Hopping on the HHS Bandblogon

Basically every Catholic writer has already written a post on the HHS mandate, and many have done a fine job, but I thought I would jump on the bandblogon (yes, I think I just made that up) and add my 2¢ today. My wife was on facebook a little while ago when she noticed that one of our friends had posted an article about how the government is preventing Catholic military chaplains from reading a letter from the US bishops, protesting the mandate. The first commenter responded:

[Commenter]95-98% of catholic women use contraception by their own admission so what’s the problem? http://www.catholicsforchoice.org/Ninety-eightPercentofCatholicWomenUseBirthControl.asp

I’ve seen this silly argument multiple times in this debate. I’ll discuss the dubiousness of the numbers at the bottom, but I’d rather get right into the ridiculosity of the argument itself (perhaps I just made up that word, but silly arguments call for silly words). My friend gave a well-reasoned first response:


I think the problem is the gag-order [Commenter] – that is, specifically, it seems that it ought to be within the purview of religious organizations to conscientiously object to heavy-handed government mandates that, at least attempt, to force religious organizations to act against their own well-formed beliefs – which is precisely what the gag-order is attempting to stifle. N.b., in my opinion, as much suggests that Obama has failed to adequately appreciate the nature and scope of the first Amendment with respect to both free speech and to the non-establishment clause for religion.

I thought an illustration might make the concept a little more concrete:

Casey Truelove: [Commenter], let’s look at your argument, using another Church teaching. Let’s use stealing. The Church says stealing is wrong. What if 98% of Catholics decided they weren’t going to listen to the Church and that stealing was okay. Does that make stealing okay? Of course not! What if President Obama mandated that all states take their anti-stealing laws off the books, and mandated that all schools (Catholic schools included) had to teach that stealing was good? We Catholics who follow what the Church teaches would again be up in arms. Who cares how many Catholics don’t listen to the Church? The fact is that the Church understands that stealing is wrong and isn’t willing to call an evil thing good. The Church shouldn’t be forced to promote evil–regardless of how many of its members have rejected that teaching. It’s about objective goodness, not popular opinion. If one is looking for a popular-opinion-based Christianity, he should go to the Methodists (they vote on what they believe every 3 years). If he wants a religion that is actually concerned about truth and goodness, he should go to the Catholics. The Catholic Church isn’t forcing anyone else to be Catholic. It merely proposes the truly Catholic way of life, and it should be free to exercise that way of life without the president trying to impose his own views onto the religion.

Once you take away people’s emotional attachment to contraception so that they can see the actual situation for what it is, one would think the person should be able to move to a rational understanding of how horrible of an act it is that the president would try to force Catholics to do what they believe is evil. I hope you can all see this. I hope the Commenter sees it too.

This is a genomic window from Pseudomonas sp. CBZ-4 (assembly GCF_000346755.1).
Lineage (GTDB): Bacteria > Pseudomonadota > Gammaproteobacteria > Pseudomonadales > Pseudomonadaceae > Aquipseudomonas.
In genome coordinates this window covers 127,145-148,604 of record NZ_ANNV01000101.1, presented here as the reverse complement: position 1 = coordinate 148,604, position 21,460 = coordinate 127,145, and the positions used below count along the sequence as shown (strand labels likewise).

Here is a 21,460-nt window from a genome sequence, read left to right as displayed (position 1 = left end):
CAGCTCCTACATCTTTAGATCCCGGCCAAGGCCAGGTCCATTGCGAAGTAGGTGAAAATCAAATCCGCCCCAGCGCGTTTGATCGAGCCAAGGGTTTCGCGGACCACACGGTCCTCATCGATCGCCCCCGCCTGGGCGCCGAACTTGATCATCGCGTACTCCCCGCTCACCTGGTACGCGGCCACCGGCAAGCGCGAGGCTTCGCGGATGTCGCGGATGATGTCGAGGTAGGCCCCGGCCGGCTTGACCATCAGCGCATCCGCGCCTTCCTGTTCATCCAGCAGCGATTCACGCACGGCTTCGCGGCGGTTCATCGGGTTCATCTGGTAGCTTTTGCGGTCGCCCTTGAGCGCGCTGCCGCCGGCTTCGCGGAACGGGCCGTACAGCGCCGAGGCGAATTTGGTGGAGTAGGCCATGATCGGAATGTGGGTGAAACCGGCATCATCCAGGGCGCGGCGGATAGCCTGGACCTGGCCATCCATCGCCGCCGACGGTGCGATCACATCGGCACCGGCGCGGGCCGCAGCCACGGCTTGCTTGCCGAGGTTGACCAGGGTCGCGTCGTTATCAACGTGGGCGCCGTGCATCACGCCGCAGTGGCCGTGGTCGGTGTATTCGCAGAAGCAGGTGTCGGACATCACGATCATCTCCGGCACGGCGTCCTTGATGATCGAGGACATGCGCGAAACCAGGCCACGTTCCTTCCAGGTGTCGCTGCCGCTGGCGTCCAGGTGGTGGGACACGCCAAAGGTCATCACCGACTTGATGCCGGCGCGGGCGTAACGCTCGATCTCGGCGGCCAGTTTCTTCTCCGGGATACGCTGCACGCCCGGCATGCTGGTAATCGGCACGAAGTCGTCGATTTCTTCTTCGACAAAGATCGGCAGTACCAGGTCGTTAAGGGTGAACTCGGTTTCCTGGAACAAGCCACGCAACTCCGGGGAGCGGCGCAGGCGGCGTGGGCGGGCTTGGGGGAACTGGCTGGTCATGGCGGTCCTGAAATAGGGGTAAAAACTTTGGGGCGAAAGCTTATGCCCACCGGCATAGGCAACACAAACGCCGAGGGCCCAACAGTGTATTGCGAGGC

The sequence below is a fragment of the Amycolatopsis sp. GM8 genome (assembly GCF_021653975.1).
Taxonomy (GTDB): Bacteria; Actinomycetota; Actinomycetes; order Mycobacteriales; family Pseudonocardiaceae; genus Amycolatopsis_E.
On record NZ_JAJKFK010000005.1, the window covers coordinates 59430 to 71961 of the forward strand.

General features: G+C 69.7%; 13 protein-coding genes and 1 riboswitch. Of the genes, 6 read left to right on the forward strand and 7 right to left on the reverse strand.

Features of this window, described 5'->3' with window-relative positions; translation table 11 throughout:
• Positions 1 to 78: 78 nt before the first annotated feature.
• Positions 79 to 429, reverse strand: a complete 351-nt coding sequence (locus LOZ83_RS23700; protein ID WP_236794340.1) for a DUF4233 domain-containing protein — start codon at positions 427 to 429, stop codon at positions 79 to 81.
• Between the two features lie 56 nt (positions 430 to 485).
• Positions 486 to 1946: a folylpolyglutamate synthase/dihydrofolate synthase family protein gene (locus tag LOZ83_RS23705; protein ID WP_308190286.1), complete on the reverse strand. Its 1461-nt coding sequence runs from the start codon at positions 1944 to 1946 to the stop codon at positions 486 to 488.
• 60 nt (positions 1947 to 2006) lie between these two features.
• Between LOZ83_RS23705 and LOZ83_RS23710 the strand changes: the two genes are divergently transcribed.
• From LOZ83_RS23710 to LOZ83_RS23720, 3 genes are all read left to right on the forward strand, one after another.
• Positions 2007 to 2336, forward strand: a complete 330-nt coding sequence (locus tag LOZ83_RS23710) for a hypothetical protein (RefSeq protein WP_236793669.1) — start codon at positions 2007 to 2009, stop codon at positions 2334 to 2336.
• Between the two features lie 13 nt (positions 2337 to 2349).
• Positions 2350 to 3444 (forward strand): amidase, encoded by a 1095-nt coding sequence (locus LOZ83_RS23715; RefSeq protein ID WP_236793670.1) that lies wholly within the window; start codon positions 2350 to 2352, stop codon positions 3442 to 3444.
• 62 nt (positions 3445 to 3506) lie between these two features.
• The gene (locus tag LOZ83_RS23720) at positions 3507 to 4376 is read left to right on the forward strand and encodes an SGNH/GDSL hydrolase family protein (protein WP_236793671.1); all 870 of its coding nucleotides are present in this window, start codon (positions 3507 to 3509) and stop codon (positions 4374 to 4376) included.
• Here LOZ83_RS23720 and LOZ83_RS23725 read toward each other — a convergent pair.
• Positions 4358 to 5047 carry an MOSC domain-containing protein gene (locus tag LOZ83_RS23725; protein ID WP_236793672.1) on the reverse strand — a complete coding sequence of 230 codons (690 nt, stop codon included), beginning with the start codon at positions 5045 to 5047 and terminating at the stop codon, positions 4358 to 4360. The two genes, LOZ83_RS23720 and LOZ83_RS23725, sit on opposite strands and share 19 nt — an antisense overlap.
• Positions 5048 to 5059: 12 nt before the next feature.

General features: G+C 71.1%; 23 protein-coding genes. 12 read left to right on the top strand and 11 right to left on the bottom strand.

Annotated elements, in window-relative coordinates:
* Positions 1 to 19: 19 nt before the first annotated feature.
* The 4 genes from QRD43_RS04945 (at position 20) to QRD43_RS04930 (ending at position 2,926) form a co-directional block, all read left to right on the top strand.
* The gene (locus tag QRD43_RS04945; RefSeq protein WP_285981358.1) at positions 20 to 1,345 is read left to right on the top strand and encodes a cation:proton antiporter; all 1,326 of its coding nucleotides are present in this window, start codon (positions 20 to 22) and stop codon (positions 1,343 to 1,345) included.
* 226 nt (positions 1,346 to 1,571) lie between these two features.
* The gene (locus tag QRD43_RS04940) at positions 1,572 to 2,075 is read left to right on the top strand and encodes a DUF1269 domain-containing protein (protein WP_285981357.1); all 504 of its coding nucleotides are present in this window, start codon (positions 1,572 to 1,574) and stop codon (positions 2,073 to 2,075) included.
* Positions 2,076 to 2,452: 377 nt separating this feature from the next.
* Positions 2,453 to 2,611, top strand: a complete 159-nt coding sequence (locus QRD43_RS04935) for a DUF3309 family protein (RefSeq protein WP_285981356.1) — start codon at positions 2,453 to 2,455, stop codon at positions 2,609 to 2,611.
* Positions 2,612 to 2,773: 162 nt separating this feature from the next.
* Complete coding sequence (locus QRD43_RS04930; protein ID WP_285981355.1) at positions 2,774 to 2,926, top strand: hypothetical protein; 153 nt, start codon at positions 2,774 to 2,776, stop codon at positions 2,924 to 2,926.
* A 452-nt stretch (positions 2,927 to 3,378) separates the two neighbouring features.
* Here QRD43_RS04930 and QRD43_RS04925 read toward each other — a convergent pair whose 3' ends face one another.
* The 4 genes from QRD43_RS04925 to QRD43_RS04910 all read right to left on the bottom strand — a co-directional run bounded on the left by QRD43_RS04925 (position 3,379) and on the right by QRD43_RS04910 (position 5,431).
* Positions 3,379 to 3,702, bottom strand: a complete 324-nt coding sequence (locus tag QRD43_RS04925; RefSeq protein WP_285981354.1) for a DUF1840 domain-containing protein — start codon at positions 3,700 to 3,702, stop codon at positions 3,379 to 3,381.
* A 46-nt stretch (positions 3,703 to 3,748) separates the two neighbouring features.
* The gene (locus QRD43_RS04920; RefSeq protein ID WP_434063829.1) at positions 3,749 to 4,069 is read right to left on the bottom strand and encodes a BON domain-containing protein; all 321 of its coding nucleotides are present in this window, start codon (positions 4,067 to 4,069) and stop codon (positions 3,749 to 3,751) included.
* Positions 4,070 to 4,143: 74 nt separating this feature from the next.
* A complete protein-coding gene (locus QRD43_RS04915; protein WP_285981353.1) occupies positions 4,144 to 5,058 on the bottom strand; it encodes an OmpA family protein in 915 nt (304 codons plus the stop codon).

The Numbers Game

Now we also need to look into whether his “95-98%” statement holds any water. The article to which the responder links doesn’t actually cite any studies that prove their claim. It’s written by an organization that is blatantly subversive–whose whole mission it to try to make Catholics turn against their religion–so we can start off knowing that they clearly have an agenda (red flag #1). With no proof at the source, I Googled the topic to find this article, wherein I found that the 98% number comes from a study by the Guttmacher Institute (an arm of Planned Parenthood, the nation’s #1 provider of contraception/abortion–red flag #2), which states that 98% of Catholic women have used some form of birth control (red flag #3). Ah those tricky statistic words! “98% of the women have used . . . ” An easy way to bump any statistic to make it look more overwhelming is to imply that anyone who has done something supports that thing, and believes that it is right. A common problem in our society (and this statistic) is forgetting that people can have a conversion. They can be doing something wrong, then realize that it is wrong, and change their life accordingly. Anyone in that situation would still be part of the 98%. The article goes on to later state that the number is actually around 70%. This is still a large number, but that extra 28% really makes it look impressive, so they can’t help but use that to make it look like they might have some sort of point.

Even if we’re going to trust the contraception giant on their numbers, we must return again to the above discussion and realize that even if 100% of Catholic women were using some sort of birth control, their argument still wouldn’t have merit. If the Church recognizes that something is evil and teaches that it is evil, it shouldn’t be forced by the government to provide that evil thing to society–especially when members of society can very easily find it free elsewhere.

If you’re looking for discussions of why the Church recognizes that contraception is evil, there are many. It’s not, as I have heard suggested before, just because some “crusty old men in Rome say so.” Here are some links:

    Photo Credit: http://seoblognumbernine.link2light.com/images/blog_images/seo_bandwagon.jpg

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